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Archive for October 12th, 2009

Puy Mary in the Massif Central, France

45.1N 2.6E

October 12th, 2009 Category: Snapshots

France - September 29th, 2009

France - September 29th, 2009

The Massif Central is an elevated region in south-central France, consisting of mountains and plateaus. A flatter area with many cities and towns appears brown, reaching from the center to the top center of the image.

Southwest of this flatter brownish area is a green area with dark brown peaks. The Pas de Peyrol, a mountain pass located in Auvergne, France, is found amidst these mountains on the slopes of Puy Mary (1,787 m). At an elevation of 1,589 meters, it is the highest road pass in the Massif Central.

The Grand Canyon in Arizona, USA – October 12th, 2009

36.1N 113.2W

October 12th, 2009 Category: Image of the day, Lakes

Grand Canyon, USA - August 11th, 2009

Grand Canyon, USA - August 11th, 2009

Eastern half

Eastern half

Western half

Western half

The Grand Canyon is a steep-sided gorge carved by the Colorado River in the United States in the state of Arizona.

The canyon is 277 miles (446 km) long, ranges in width from 4 to 18 miles (6.4 to 29 km) and attains a depth of over a mile (1.83 km) (6000 feet).

It is largely contained within the Grand Canyon National Park, one of the first national parks in the United States. Here, the canyon snakes through the middle of the image, with Lake Mead visible on the left.

Longstanding scientific consensus has been that the canyon was created over a six million year period as the Colorado River and its tributaries cut their channels through layer after layer of rock while the Colorado Plateau was uplifted.

The canyon began in the west, followed by another that formed in the east. Eventually, the two broke through and were merged some six million years ago. The close-ups focus on the eastern and western sections of the canyon.

A Coruña and Santiago de Compostela, Spain

43.3N 8.3W

October 12th, 2009 Category: Snapshots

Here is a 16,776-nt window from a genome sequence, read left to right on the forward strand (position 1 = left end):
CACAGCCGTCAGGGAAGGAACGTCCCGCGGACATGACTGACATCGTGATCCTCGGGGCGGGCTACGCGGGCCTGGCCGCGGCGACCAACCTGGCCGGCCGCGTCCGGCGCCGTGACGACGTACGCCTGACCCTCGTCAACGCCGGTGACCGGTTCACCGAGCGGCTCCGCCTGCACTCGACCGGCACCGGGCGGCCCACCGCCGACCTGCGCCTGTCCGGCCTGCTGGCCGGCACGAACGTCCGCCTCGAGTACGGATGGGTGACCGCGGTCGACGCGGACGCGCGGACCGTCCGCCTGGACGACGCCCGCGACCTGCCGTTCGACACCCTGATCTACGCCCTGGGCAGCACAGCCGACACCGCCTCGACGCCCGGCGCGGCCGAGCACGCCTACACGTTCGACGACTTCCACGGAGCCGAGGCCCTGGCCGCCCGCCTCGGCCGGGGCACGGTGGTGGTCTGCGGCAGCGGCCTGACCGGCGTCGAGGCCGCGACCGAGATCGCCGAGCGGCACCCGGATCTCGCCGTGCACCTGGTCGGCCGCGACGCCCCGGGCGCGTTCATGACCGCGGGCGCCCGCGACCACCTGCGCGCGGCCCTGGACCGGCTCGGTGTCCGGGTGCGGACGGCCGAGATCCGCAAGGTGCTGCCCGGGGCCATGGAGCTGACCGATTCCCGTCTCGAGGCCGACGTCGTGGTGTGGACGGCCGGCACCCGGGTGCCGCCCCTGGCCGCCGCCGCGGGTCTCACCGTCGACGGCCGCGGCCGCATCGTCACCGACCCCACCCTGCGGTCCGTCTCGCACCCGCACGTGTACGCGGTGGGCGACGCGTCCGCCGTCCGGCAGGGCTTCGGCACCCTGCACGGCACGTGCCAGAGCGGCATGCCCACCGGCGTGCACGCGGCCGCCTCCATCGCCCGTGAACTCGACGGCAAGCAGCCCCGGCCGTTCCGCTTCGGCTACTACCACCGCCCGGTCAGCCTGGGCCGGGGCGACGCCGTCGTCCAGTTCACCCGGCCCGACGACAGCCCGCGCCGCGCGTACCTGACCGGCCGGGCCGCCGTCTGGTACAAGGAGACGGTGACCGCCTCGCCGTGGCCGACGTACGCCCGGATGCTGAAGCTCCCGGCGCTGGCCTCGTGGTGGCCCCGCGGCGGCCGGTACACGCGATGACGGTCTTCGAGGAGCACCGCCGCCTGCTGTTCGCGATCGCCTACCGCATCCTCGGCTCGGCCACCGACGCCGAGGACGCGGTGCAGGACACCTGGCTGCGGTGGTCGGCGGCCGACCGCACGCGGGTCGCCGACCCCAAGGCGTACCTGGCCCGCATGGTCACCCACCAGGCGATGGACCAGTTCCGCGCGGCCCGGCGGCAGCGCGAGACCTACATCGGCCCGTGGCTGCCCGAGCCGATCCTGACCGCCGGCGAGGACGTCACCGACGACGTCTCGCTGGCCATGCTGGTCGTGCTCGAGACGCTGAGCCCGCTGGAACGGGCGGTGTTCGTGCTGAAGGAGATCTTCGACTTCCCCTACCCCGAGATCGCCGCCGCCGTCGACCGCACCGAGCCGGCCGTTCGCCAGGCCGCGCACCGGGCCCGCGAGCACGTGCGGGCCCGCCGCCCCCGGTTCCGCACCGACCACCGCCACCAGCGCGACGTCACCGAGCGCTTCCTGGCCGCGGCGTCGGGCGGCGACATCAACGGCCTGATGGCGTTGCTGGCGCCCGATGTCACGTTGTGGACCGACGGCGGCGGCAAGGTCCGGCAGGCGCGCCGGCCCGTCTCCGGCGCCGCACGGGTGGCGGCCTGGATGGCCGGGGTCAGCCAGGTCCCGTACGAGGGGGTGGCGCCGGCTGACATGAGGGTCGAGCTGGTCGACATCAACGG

Spain - September 24th, 2009

Spain - September 24th, 2009

The city of A Coruña, the second largest city in Galicia in northwestern Spain and the capital of A Coruña Province, is visible as a grey area along the coast at the top center. It provides a distribution point for agricultural goods from the region.

A Coruña is a busy port located on a promontory in the entrance of an estuary in a large gulf on the Atlantic Ocean. The isthmus of this promontory was at times formed only by a small strip of sand. Erosion and sea currents caused a progressive accumulation of sand, enlarging it to its present dimensions.

To the south of A Coruña, another grey area is visible amidst the surrounding green landscape. This is the city of Santiago de Compostela, the capital of the autonomous community of Galicia and a UNESCO World Heritage Site.

Lvinaya Past and Other Volcanoes of Southern Iturup Island

44.6N 146.9E

October 12th, 2009 Category: Volcanoes

Japan - August 31st, 2009

Japan - August 31st, 2009

The topography of Iturup, the largest of the southern Kuril Islands, disputed by Russia and Japan, includes a chain of volcanic massifs running northeast to southwest. This image focuses on the volcanoes on the southern part of the island.

The most distinctive is the Lvinaya Past (literally “Lion’s Jaw”) volcano, located on the western shore. The volcano derives its name from a rock resembling a sleeping lion that breaches the surface at the center of the submerged caldera rim.

A shallow 5-km-wide passageway on the northwest side allows access of the Sea of Okhotsk into the caldera basin, whose floor is 550 m below sea level and lies almost 1 km below the caldera rim. From above, the caldera looks like a circular bay on the west coast.

Also visible in this orthorectified image are Berutarube and Atsonupuri, both stratovolcanoes. The former is seen here at the very tip of the island, while the latter is located on a peninsula on the west coast near the top of the image.